For there lay The Combs–the set of combs, side and back, that Della had worshipped for long in a Broadway window. Beautiful combs, pure tortoise-shell, with jewelled rims–just the shade to wear in the beautiful vanished hair. They were expensive combs, she knew, and her heart had simply craved and yearned over them without the least hope of possession. And now, they were hers, but the tresses that should have adorned the coveted adornments were gone.
But she hugged them to her bosom, and at length she was able to look up with dim eyes and a smile and say: “My hair grows so fast, Jim!”
And then Della leaped up like a little singed cat and cried, “Oh, oh!”
Jim had not yet seen his beautiful present. She held it out to him eagerly upon her open palm. The dull precious metal seemed to flash with a reflection of her bright and ardent spirit.
“Isn’t it a dandy, Jim? I hunted all over town to find it. You’ll have to look at the time a hundred times a day now. Give me your watch. I want to see how it looks on it.”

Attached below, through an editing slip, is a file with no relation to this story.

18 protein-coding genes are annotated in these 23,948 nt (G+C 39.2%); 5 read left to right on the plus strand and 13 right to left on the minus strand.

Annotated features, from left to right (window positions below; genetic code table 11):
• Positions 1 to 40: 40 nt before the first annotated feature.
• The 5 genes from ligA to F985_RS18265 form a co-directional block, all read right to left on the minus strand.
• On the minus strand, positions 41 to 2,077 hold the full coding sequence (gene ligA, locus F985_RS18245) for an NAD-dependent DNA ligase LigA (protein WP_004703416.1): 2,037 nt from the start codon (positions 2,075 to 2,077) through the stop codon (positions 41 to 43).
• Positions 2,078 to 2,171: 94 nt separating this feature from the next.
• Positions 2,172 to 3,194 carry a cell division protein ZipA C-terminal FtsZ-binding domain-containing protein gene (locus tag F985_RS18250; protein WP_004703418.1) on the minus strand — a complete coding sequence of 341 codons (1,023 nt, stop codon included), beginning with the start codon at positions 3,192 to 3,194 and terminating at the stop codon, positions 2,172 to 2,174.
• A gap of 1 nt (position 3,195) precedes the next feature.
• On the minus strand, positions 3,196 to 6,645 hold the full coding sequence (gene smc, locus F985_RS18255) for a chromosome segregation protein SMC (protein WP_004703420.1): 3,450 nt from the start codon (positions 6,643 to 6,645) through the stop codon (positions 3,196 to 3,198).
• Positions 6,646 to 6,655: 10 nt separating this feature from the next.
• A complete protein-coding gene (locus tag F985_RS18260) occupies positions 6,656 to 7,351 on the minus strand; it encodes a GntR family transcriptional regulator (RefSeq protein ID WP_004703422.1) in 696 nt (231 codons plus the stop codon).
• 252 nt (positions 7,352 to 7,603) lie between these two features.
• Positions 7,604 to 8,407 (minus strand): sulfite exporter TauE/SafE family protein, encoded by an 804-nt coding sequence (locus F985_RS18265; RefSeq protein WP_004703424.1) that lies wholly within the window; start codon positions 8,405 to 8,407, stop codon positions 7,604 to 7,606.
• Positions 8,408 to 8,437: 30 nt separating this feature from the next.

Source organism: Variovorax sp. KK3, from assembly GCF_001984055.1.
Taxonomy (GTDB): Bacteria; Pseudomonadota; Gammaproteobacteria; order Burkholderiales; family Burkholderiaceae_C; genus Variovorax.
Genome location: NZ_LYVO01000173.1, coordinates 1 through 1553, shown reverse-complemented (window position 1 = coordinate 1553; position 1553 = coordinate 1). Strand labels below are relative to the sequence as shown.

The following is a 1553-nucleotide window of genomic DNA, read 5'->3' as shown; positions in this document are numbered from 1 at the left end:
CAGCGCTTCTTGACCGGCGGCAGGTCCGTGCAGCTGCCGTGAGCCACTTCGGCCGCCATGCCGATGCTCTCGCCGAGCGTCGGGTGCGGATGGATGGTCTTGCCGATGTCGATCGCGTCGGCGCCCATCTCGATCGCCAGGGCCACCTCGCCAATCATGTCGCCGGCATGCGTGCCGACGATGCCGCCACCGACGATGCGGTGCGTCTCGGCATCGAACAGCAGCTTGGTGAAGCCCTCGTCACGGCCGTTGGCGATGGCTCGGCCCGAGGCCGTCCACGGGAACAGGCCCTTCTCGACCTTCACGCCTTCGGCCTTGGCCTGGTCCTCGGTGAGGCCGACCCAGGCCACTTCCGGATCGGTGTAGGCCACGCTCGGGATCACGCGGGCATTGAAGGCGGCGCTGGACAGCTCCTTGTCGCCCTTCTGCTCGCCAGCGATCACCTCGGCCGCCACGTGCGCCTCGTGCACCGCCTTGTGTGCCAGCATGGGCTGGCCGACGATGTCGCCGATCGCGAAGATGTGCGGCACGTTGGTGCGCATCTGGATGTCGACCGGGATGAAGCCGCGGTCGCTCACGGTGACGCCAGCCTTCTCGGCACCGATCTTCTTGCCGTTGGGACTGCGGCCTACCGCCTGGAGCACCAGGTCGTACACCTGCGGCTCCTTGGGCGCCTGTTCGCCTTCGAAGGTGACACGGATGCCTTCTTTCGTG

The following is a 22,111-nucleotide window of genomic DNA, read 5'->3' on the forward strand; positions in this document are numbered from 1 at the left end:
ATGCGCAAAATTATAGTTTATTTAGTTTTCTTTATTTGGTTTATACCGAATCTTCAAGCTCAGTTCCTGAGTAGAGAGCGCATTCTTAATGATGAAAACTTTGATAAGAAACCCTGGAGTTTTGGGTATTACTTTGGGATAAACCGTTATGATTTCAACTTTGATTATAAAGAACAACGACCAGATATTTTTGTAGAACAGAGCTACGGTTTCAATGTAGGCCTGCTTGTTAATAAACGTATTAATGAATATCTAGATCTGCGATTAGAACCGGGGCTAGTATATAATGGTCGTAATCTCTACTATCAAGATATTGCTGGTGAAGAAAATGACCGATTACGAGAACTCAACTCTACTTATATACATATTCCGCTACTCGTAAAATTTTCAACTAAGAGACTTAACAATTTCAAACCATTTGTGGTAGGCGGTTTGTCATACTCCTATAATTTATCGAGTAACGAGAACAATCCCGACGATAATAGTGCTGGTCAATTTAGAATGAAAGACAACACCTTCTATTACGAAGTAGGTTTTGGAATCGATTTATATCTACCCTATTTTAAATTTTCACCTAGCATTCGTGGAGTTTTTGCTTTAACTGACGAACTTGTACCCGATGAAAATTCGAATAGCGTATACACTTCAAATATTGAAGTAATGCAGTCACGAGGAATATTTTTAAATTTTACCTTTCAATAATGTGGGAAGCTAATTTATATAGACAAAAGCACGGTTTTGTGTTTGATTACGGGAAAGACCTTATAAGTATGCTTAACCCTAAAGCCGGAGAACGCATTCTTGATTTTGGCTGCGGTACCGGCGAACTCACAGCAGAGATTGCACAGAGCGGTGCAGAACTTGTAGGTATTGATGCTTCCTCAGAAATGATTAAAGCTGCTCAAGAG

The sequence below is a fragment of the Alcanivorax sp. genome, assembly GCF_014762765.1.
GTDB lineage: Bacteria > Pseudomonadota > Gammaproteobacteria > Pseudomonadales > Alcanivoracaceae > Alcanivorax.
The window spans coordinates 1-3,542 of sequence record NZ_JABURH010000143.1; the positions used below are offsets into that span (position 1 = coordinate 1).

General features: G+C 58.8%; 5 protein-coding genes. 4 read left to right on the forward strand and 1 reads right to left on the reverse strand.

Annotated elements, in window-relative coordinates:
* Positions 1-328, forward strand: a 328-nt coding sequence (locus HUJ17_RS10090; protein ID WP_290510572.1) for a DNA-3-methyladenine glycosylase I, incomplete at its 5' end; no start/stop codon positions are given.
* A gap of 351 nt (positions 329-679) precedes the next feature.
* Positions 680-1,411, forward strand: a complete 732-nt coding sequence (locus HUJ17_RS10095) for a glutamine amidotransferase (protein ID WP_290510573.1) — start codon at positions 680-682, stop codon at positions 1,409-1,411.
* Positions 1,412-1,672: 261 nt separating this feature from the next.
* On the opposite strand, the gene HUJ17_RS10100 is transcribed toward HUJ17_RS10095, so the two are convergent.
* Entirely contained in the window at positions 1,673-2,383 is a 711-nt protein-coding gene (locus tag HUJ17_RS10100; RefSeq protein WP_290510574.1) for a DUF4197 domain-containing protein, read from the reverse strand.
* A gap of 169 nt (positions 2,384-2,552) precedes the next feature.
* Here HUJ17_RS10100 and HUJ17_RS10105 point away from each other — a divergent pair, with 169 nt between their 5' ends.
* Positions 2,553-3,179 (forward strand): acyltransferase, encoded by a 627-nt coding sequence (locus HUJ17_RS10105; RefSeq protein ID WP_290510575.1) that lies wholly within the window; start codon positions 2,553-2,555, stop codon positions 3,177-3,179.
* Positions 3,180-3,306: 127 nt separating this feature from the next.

Instead of obeying, Jim tumbled down on the couch and put his hands under the back of his head and smiled.
“Dell,” said he, “let’s put our Christmas presents away and keep ’em a while. They’re too nice to use just at present. I sold the watch to get the money to buy Your combs. And now suppose you put the chops on.”
The magi, as you know, were wise men–wonderfully wise men-who brought gifts to the Babe in the manger. They invented the art of giving Christmas presents. Being wise, their gifts were no doubt wise ones, possibly bearing the privilege of exchange in case of duplication. And here I have lamely related to you the uneventful chronicle of two foolish children in a flat who most unwisely sacrificed for each other the greatest treasures of their house. But in a last word to the wise of these days let it be said that of all who give gifts these two were the wisest. Of all who give and receive gifts, such as they are wisest. Everywhere they are wisest. They are the magi.
(Ack:classicshorts.com)